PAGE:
Life in Motion. Happy Birthday Eadweard Muybridge.

Eadweard J. Muybridge was born Born on the 9th of April 1830 and lived until May 8th 1904.  He was an English photographer who spent much of his professional life in the United Stated.  Born Edward James Muggeridge, he was of Dutch descent. Muggeridge changed his name several times early in his US career. In the 1870s, he changed his first name again to Eadweard, to match the spelling of King Edward shown on the plinth of the Kingston coronation stone.   He is known for his pioneering work on animal locomotion which used multiple cameras to capture motion, and his zoopraxiscope, a device for projecting motion pictures that pre-dated the flexible perforated film strip.

In 1872, former Governor of California Leland Stanford, a businessman and race-horse owner, had taken a position on a popularly-debated question of the day: whether all four of a horse’s hooves are off the ground at the same time during the trot. Up until this time, most paintings of horses at full gallop showed the front legs extended forward and the hind legs extended to the rear.  His Horse in Motion shows that the hooves do all leave the ground simultaneously — although not with the legs fully extended forward and back, as contemporary illustrators tended to imagine, but rather at the moment when the horse’s legs and hooves are tucked beneath as it switches from “pulling” with the front legs to “pushing” with the back legs.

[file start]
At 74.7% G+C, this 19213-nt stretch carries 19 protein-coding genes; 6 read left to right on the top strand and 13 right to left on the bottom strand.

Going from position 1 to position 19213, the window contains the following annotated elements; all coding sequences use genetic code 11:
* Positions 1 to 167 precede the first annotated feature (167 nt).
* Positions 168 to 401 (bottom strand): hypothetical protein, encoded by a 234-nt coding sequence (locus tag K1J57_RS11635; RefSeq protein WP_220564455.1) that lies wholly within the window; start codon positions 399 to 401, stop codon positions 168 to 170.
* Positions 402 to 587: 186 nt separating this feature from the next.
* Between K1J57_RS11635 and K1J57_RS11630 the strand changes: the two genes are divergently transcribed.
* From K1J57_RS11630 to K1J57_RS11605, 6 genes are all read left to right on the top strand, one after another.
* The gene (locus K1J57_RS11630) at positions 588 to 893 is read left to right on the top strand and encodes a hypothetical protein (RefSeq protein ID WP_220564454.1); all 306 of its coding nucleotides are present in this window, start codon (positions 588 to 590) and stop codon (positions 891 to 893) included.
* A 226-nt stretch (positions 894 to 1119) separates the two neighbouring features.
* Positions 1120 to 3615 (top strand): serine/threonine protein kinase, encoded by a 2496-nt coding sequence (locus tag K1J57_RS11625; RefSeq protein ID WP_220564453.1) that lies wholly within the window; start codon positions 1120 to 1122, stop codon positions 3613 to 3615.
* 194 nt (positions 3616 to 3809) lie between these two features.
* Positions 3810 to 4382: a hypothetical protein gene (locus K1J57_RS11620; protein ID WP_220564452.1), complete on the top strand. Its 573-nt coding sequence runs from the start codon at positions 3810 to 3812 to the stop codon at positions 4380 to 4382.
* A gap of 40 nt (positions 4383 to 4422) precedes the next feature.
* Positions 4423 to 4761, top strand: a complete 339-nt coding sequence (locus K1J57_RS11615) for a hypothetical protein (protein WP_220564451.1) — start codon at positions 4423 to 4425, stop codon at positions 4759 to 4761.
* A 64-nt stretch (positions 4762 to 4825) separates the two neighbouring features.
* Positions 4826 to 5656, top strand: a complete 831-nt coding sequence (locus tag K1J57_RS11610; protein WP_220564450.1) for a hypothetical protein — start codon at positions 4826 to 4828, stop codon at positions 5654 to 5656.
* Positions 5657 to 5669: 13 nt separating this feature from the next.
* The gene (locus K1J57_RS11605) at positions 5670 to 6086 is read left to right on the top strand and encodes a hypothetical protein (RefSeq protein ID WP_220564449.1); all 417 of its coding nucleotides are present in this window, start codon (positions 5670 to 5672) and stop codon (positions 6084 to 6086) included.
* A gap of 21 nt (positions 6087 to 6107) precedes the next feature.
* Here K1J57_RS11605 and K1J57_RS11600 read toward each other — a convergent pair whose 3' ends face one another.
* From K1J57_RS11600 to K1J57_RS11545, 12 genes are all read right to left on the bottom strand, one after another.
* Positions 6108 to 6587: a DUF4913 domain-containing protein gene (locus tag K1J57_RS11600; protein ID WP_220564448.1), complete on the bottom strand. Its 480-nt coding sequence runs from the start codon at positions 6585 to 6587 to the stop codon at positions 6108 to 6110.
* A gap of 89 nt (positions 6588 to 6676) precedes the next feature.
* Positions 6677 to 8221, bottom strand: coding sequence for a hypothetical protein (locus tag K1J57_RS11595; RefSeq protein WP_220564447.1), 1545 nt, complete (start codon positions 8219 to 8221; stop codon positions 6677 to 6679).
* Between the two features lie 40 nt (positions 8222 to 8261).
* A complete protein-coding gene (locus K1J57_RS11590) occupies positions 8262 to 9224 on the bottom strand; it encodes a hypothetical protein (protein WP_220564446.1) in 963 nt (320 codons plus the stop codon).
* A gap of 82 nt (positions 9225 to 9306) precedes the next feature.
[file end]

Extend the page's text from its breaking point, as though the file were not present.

In his studies, Muybridge used a series of large glass-plate cameras placed in a line, each one being triggered by a thread as the horse passed. Later he used a clockwork device to set off the shutters and capture the images. The images were copied in the form of silhouettes onto a disc and viewed in a machine called a zoopraxiscope. This device and process were an intermediate stage toward motion pictures or cinematography. This series of photos stands as one of the earliest forms of videography.
 In 1874, living in San Francisco Bay Area, Muybridge discovered that his wife had a lover, a Major Harry Larkyns. On October 17th, he sought out Larkyns and said, “Good evening, Major, my name is Muybridge and here’s the answer to the letter you sent my wife.” He shot and killed the Major pointblank.  Ultimately he was acquitted for “justifiable homicide” thanks to Stanford who footed his legal fee’s.

Muybridge would go on to dedicate his life to his work and many studies involving motion.   And his exhibitions are still touring today.  It might just be the smoking gun, but we respect and love a true genius who marches to his own beat, and never hesitates at something, or someone standing in his way.
The Eye.

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